Upon Further Review

Did you watch the Super Bowl this year? An estimated audience of 111.9 million tuned in to view what turned out to be a highly defensive and therefore less filled with spectacular highlights than most of the contests in recent memory. But as the final seconds ticked away, the final jewel in Peyton Manning’s storied career was cemented in place.

The game of football has seen a lot of changes over the years since the Packers and Chiefs squared off against each other in the first ever Super Bowl way back in 1967. Most of the changes have been beneficial, bringing radical improvements in safety, equipment, eligibility, sports medicine and of course, rules. One of the most impacting changes made to the game did not directly affect how the game itself is played.  Rather it affects how the game is seen by fans and how penalties are enforced by the instant replay booth. While I’m constantly amazed at how well most of the officials manage to make good calls, there are some judgments made on the field that are changed when what really happened is slowed down and subjected to further review.

Sometimes I think it’d help believers a lot to have an instant replay booth as well. It’s all too easy to for us to make instant assessments of the events of our lives without ever getting a proper look at what really occurred. How many times do we want to signal for a time-out to argue a call with God when hardship, difficulty or pain block progress toward our goal? The vantage point we have from down on the field leaves us certain that the delay of our “game” can only be due to the interference of some unseen opponent.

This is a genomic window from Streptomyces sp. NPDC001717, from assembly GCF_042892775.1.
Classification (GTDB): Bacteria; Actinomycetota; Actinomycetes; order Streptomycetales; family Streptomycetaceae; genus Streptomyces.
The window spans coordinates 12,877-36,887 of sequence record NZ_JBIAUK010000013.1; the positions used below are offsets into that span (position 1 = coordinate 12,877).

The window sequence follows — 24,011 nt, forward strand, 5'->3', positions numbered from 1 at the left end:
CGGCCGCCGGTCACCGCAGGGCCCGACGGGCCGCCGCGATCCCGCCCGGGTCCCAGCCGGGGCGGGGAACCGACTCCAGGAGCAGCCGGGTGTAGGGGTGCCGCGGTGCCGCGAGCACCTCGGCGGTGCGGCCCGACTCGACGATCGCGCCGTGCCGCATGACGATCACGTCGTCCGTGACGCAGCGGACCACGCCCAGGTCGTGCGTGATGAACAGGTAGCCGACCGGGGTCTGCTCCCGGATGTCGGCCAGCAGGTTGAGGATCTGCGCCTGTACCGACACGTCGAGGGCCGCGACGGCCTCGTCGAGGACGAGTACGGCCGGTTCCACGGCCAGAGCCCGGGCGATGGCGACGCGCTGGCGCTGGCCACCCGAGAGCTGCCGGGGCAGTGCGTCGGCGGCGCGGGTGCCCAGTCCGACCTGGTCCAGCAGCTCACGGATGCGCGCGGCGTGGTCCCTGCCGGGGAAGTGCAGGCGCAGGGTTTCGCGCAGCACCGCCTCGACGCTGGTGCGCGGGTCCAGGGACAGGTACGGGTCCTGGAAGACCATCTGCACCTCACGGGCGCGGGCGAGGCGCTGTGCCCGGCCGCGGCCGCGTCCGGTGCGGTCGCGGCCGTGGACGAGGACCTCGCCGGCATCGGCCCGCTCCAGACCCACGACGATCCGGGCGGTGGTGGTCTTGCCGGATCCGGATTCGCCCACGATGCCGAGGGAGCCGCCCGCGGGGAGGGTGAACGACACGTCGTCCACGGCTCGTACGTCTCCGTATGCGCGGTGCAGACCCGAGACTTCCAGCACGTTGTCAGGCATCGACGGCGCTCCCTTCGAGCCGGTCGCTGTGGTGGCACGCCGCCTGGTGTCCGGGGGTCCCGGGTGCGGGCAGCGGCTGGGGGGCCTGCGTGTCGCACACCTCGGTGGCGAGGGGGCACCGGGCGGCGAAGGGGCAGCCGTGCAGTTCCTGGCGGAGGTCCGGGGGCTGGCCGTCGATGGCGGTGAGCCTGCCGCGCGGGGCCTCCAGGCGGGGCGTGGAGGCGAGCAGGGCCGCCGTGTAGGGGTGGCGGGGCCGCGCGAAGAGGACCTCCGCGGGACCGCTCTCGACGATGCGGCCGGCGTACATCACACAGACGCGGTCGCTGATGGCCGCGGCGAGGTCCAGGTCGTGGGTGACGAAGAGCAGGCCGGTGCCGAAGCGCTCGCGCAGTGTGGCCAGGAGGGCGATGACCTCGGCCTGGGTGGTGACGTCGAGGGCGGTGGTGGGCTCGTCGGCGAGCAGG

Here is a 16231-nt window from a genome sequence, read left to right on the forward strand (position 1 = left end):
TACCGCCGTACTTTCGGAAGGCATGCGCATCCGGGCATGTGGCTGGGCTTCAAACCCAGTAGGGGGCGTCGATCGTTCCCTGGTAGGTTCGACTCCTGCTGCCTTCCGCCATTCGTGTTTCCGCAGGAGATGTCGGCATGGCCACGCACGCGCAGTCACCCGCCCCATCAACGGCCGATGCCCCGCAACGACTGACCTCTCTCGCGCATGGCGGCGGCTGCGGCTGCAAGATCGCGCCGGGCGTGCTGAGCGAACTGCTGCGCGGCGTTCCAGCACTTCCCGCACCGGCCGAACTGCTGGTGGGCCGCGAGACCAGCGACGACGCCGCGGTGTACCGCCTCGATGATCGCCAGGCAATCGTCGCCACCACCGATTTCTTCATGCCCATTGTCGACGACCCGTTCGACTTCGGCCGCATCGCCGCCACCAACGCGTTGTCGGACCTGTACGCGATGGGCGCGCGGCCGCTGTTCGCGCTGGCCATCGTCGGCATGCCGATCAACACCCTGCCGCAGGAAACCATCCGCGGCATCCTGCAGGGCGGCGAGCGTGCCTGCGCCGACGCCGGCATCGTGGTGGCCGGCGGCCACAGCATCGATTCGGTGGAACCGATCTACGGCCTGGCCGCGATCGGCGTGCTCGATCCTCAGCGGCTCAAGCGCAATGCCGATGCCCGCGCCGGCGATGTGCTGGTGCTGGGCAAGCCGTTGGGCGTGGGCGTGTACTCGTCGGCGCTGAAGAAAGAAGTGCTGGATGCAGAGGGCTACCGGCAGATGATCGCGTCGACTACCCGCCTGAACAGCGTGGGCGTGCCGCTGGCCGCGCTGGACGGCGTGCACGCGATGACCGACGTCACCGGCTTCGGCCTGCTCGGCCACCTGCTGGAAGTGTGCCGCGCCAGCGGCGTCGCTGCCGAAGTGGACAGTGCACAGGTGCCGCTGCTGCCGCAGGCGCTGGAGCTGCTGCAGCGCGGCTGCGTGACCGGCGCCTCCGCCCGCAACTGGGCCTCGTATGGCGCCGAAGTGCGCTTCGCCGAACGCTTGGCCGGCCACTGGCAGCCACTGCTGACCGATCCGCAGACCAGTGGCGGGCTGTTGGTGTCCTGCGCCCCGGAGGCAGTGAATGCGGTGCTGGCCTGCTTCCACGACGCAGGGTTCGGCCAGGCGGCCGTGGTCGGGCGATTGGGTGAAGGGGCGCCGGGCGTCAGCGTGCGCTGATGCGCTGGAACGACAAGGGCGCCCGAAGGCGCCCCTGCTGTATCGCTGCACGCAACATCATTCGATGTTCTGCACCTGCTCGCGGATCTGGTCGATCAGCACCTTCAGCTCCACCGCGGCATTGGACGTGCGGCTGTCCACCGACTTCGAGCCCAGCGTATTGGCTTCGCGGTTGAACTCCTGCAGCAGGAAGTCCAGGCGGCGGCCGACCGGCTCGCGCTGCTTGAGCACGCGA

But the truth is that if we had the ability to ‘further review’ our situation and see it from God’s angle, we would probably realize that what looks like foul play is not beyond the watchful protective gaze of … not a detached referee… but of our loving, concerned Heavenly Father.

God promises us that there is purpose behind every disappointment if for no other reason than what it does within us. As the coaching from the Apostle Peter reminds us, our response to what may seem like penalties actually proves the genuineness of our faith. (1 Peter 1:6-7) So, before you throw the challenge flag when the play doesn’t go the way you want, remember that when all the supports are knocked out from under your life and you have only God left, that’s when you discover what you really believe. It’s often in the final push to the break through that line of adversity that impurity and compromise are subdued, revealing a rich and abiding faith that will be more rewarding and enduring than any earthly victory.

14 thoughts on “Upon Further Review

    1. I think if we can learn to trust that there are unseen things that God is working for our good, then we’d always do better with processing disappointment and heartache. It’ll never be easy, but at least we could find solace in His hidden movements. Thanks for joining in the conversations, Lori!